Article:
Best Of :: Arts & Entertainment
Crested Butte is Colorado's last rugged, old-style ski village, with a downtown full of Victorian cottages and storefronts dating back to the mining days -- and open space providing a buffer between the town and the condos of the burgeoning ski area. For a week every July, Crested Butte gets just a little wilder when the Crested Butte Wildflower Festival is in full bloom. Sure, parts of the festival can be quite cultured -- classes on making botanical teas and potions, for example -- but there are also rough hikes and horseback rides through some of the most beautiful terrain you'll ever see. This year's homegrown festival -- the twentieth in Colorado's official Wildflower Capital -- runs from July 10 to 16. Stop and smell the primroses.
When concert season opens at Red Rocks, the crowds run rampant throughout the tiny burb of Morrison. It's enough to make anyone long for a stiff drink and a classic Americana meal, which is exactly what the Blue Cow provides. Whether you prefer a Bloody Mary, a margarita or a mimosa, the staff can hook it up; they serve everything from Budweiser and Corona to microbrews and Mike's Cranberry Lemonade -- even a martini in a pinch. They also brew the strongest espresso in town, and the soft-serve ice cream and shakes are ideal on a hot summer day. It's the perfect place to nurse away a hangover before the big show -- or to kick-start the next drinking marathon.
The title of Lawrence Argent's sculpture isn't very catchy, and most people will draw a blank when hearing "I See What You Mean," but if we say "The Big Blue Bear" at the Colorado Convention Center, you see what we mean. The piece was an instant hit with the public, and it has become a nationally known icon for Denver. Even the normally artless business boosters hijacked it, sending out a guy in a cheesy blue bear suit to promote the hotel tax during last year's election. For all the love, however, it's the fact that the sculpture is sophisticated, contemporary and by a hometown artist that makes it one of the best things downtown.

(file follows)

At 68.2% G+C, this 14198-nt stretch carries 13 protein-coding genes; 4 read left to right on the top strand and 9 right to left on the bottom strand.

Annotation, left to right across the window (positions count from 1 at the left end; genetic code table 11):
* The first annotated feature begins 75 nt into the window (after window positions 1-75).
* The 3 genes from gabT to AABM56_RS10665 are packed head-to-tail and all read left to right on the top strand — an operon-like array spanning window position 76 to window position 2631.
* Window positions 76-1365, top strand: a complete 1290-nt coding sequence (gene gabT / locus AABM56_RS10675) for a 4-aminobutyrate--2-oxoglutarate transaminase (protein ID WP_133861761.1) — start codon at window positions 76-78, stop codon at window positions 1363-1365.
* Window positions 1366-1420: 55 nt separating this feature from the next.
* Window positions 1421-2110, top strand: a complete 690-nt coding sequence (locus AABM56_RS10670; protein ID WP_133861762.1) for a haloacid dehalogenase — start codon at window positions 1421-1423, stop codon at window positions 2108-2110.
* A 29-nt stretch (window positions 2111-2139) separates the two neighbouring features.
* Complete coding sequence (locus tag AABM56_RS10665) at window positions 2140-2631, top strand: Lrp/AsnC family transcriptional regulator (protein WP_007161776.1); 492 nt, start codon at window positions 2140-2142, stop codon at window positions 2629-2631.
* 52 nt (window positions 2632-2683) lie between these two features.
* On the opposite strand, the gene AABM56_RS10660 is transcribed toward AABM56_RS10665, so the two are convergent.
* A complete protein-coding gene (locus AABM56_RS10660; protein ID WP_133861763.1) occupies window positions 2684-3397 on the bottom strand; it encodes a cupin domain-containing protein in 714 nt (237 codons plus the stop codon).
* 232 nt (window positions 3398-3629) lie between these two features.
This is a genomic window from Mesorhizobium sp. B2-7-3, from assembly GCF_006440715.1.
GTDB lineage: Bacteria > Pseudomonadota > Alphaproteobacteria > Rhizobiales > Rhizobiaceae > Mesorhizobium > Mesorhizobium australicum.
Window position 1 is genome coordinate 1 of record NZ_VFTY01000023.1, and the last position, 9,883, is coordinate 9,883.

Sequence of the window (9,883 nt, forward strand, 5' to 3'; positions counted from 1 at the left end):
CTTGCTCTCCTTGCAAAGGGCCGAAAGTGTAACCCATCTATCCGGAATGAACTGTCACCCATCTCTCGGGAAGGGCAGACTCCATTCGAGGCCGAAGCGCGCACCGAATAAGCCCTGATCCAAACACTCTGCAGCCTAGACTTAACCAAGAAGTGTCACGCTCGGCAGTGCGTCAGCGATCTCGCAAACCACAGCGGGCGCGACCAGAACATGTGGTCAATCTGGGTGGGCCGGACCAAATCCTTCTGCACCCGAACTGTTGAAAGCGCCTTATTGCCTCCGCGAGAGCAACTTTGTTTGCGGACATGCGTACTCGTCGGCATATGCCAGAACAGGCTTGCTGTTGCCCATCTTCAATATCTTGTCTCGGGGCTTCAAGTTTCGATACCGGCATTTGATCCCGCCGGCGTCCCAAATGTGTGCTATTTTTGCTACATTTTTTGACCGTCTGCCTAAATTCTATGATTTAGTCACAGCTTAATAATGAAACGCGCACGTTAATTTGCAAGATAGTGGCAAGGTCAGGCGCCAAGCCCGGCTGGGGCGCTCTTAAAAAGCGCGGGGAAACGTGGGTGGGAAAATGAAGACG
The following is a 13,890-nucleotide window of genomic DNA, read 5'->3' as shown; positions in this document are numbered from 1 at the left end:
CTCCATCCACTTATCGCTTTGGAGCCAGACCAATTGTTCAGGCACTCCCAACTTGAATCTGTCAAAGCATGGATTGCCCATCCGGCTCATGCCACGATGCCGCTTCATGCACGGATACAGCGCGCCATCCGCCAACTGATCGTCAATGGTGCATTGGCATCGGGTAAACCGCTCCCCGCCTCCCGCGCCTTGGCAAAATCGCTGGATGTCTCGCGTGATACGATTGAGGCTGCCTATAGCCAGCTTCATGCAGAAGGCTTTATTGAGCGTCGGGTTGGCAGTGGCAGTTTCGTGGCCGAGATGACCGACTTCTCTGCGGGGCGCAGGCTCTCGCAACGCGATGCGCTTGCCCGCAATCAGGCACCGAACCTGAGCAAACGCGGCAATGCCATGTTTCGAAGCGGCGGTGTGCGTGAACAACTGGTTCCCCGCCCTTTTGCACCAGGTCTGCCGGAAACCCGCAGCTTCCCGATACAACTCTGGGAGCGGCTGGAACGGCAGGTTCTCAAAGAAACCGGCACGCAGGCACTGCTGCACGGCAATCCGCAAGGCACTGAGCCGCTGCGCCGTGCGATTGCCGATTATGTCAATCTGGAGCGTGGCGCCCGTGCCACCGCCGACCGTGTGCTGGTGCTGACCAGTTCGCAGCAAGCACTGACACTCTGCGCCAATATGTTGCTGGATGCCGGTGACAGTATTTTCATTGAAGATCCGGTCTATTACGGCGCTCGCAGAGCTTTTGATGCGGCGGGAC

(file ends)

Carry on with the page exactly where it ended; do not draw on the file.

In 2003, Carol Dickinson was facing retirement from directing the Foothills Art Center in Golden, and she decided she wanted to leave a lasting monument. A take-charge sort of gal, Dickinson went to the Foothills board and suggested having Texas artist Jesus Moroles create a sculpture garden in his signature minimalist style. (Truth be told, it was more than a suggestion; she presented the idea as a fait accompli.) The board agreed, and Moroles teamed up with architect Ted Shultz and landscape designer Susan Saarinen while Dickinson began cajoling donors for funds. Typically, projects such as this take five years to finish, but Dickinson got it done in just two and half, bringing Golden into the 21st century in the process.
Aurora's partly seedy, partly rebirthed main drag gets extra marks for effort in 2005. Last fall, Longmont artist Mario Miguel Echevarria put up his "Aurora Eterna: A Public Spectacle" mural atop Pasternack's Pawn Shop, shedding brilliant neon lights on a series of stylized symbols of Aurora history. "Aurora Eterna" is the perfect companion to the stretch's other murals (by Jason Needham and Susan Cooper), and it adds a touch of class to the tawdry.